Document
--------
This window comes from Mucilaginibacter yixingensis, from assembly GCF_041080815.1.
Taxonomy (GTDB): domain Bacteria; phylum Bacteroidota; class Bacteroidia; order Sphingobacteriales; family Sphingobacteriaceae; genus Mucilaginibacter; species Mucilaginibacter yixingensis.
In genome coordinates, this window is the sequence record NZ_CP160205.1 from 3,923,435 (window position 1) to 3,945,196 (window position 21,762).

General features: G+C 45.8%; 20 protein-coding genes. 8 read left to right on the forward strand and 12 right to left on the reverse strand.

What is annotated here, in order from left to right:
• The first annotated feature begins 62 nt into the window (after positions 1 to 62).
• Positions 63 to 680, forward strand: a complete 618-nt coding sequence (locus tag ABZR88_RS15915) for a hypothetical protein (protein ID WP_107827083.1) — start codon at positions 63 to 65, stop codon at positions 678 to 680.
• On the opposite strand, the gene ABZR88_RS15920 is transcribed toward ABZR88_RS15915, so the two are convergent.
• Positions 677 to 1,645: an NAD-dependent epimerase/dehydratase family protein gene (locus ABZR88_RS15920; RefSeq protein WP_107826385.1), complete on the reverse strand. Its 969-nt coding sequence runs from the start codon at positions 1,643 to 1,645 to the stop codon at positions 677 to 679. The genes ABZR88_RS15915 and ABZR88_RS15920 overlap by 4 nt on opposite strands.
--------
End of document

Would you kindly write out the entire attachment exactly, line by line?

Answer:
This window comes from Mucilaginibacter yixingensis, from assembly GCF_041080815.1.
Taxonomy (GTDB): domain Bacteria; phylum Bacteroidota; class Bacteroidia; order Sphingobacteriales; family Sphingobacteriaceae; genus Mucilaginibacter; species Mucilaginibacter yixingensis.
In genome coordinates, this window is the sequence record NZ_CP160205.1 from 3,923,435 (window position 1) to 3,945,196 (window position 21,762).

General features: G+C 45.8%; 20 protein-coding genes. 8 read left to right on the forward strand and 12 right to left on the reverse strand.

What is annotated here, in order from left to right:
• The first annotated feature begins 62 nt into the window (after positions 1 to 62).
• Positions 63 to 680, forward strand: a complete 618-nt coding sequence (locus tag ABZR88_RS15915) for a hypothetical protein (protein ID WP_107827083.1) — start codon at positions 63 to 65, stop codon at positions 678 to 680.
• On the opposite strand, the gene ABZR88_RS15920 is transcribed toward ABZR88_RS15915, so the two are convergent.
• Positions 677 to 1,645: an NAD-dependent epimerase/dehydratase family protein gene (locus ABZR88_RS15920; RefSeq protein WP_107826385.1), complete on the reverse strand. Its 969-nt coding sequence runs from the start codon at positions 1,643 to 1,645 to the stop codon at positions 677 to 679. The genes ABZR88_RS15915 and ABZR88_RS15920 overlap by 4 nt on opposite strands.